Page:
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September 15, 2011 - Image 56

Resource type:
Text
Publication:
The Detroit Jewish News, 2011-09-15

Disclaimer: Computer generated plain text may have errors. Read more about this.

arts & entertainment

Life Lessons

Suzanne Chessler
Contributing Writer

I

t took falling in love with a man who
wasn't Jewish to start Anita Diamant
along a journey of religious introspec-
tion, activities and writing.
The man, Jim Ball, who became her
husband, shared the journey as he con-
verted to Judaism; they have a grown
daughter, Emilia.
Diamant, moving between nonfiction
and fiction projects, will address the
opening meeting of the Greater Detroit
Chapter of Hadassah Tuesday, Sept. 20, at
Congregation Shaarey Zedek in Southfield,
where there will be lunch and boutiques.
Diamant, 60, a member of Hadassah,
came to public attention through lifecycle
subjects and her first novel, The Red Tent,
a national bestseller published in 25 coun-
tries. She extends her sphere by writing
lyrics for jazz composed by a friend.
The author, currently completing her
fifth novel, set in early 20th-century
Massachusetts, will have another event in
Southfield next year. SRO Productions will
stage a comedic play, A Little Work, which
she co-wrote.
In anticipation of her Hadassah
appearance, Diamant answered questions
in a phone interview with the Detroit
Jewish News.

IN: What do you plan on covering in

your talk?
AD: It will be very personal, based on a

Author Anita Diamant will speak from personal
experience at Hadassah's opening meeting.

collection of essays I wrote. I'm going to be
talking about important moments in my
life connected to my Jewish life — getting
married, having a child and being part of
a community. Ifs serious and humorous. I
think it's substantive, and I always enjoy a
question-and-answer period.

IN: What impels you to write with

Jewish themes?
AD: After falling in love with someone
who wasn't Jewish, I realized that making
a life together would require me to learn
more about my traditions. I was raised
in a non-observant but very ethnically
identified Jewish home. My parents were
survivors. I didn't have much of a Jewish
education, but I knew that if I were going
to have a child, I would have to figure out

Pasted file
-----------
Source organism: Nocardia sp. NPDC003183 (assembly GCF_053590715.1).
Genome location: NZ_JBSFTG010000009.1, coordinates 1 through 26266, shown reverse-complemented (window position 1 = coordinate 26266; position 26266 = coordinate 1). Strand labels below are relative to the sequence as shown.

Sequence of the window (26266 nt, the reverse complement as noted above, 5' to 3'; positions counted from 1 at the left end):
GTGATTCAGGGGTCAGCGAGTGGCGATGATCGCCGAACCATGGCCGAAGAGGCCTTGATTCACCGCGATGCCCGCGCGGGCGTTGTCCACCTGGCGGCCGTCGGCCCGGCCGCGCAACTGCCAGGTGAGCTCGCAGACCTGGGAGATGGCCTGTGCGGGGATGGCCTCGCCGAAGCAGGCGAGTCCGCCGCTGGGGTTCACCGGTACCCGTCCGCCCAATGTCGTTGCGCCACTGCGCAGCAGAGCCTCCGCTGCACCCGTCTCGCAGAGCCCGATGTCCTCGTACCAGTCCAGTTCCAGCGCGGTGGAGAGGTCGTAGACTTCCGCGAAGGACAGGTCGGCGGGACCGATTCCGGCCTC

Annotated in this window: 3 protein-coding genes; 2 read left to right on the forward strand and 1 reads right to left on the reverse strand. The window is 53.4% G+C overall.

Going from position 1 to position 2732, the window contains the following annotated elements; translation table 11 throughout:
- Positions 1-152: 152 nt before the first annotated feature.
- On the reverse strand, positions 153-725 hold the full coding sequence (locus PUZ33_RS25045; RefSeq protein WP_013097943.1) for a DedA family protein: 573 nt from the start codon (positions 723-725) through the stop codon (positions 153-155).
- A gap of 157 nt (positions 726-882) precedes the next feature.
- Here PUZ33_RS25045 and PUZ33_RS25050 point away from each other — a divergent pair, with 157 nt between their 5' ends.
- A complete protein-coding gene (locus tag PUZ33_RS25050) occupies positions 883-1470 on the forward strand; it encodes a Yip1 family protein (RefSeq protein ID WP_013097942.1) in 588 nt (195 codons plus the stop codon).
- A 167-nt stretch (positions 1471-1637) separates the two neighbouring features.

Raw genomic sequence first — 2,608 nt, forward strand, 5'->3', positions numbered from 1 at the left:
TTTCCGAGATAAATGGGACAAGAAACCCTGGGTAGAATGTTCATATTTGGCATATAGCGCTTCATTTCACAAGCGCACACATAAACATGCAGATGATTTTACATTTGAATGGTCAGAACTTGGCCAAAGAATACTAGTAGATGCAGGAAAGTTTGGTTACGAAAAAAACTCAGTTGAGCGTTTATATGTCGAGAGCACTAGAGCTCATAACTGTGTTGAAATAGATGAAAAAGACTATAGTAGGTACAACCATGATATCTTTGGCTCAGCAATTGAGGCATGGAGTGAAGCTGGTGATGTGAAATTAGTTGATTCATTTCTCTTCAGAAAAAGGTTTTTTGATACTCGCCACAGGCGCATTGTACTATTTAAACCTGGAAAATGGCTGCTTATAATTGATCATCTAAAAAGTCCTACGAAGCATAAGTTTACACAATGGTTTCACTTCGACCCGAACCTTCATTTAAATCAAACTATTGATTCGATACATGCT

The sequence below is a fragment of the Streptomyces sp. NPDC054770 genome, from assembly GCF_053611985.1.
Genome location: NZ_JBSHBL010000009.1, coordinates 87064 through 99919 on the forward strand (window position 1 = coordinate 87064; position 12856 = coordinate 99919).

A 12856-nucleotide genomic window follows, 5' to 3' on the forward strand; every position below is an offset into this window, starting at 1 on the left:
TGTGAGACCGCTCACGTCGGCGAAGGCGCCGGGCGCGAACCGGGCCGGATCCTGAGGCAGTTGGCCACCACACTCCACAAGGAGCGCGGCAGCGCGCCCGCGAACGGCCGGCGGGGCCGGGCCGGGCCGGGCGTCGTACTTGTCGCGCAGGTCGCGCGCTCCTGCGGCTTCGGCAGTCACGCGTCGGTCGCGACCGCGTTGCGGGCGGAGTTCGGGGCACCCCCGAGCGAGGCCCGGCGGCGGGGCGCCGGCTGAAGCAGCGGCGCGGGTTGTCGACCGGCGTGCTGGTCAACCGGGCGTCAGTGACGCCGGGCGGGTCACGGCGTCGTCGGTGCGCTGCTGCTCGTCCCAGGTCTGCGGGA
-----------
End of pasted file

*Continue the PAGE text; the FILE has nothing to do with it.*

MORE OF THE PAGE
what to pass on.

decision making with basic information.

-

IN: How did you get started writing?

AD: I fell into it. I wanted to be a poet but
knew I couldn't make a living at that. I got a
job writing grant proposals, did some free-
lance journalism and wanted to do a book.
When I was getting married, I looked at
the books, and they didn't answer the ques-
tions that I had so I wrote The New Jewish
Wedding. Then I had a baby, and there were
no books about how to do a baby-naming
ceremony so I wrote that book. I wrote six
of them, and they somewhat followed the
trajectory of my life. I never would have
written Saying Kaddish except as a mourn-
er after my dad's death.
The Red Tent came out of a need for a
challenge, and I was very blessed with that
success. It gave me the freedom to pursue
whatever I wanted to do next.

IN: What makes you approach most fic-

tion with historical perspective?
AD: I've written four novels, and three of
them are historical. It wasn't a plan of mine,
but I came across stories that appealed to
me. I thought they deserved to be told.

IN: In writing about Jewish living, what

sources did you use?
AD: I went to the library, used the Internet
and interviewed people I thought were
thoughtful and creative in their approach
to contemporary Jewish life. I spoke with
rabbis, cantors, educators and laypeople. My
lifecycle books are intended to give liberal
Jews thoughtful choices and encourage

IN: What is an important activity for

you in the Jewish community?
AD: I've been a very active volunteer,
starting Mayyim Hayyim: Living Waters
Community Mikveh in the Greater Boston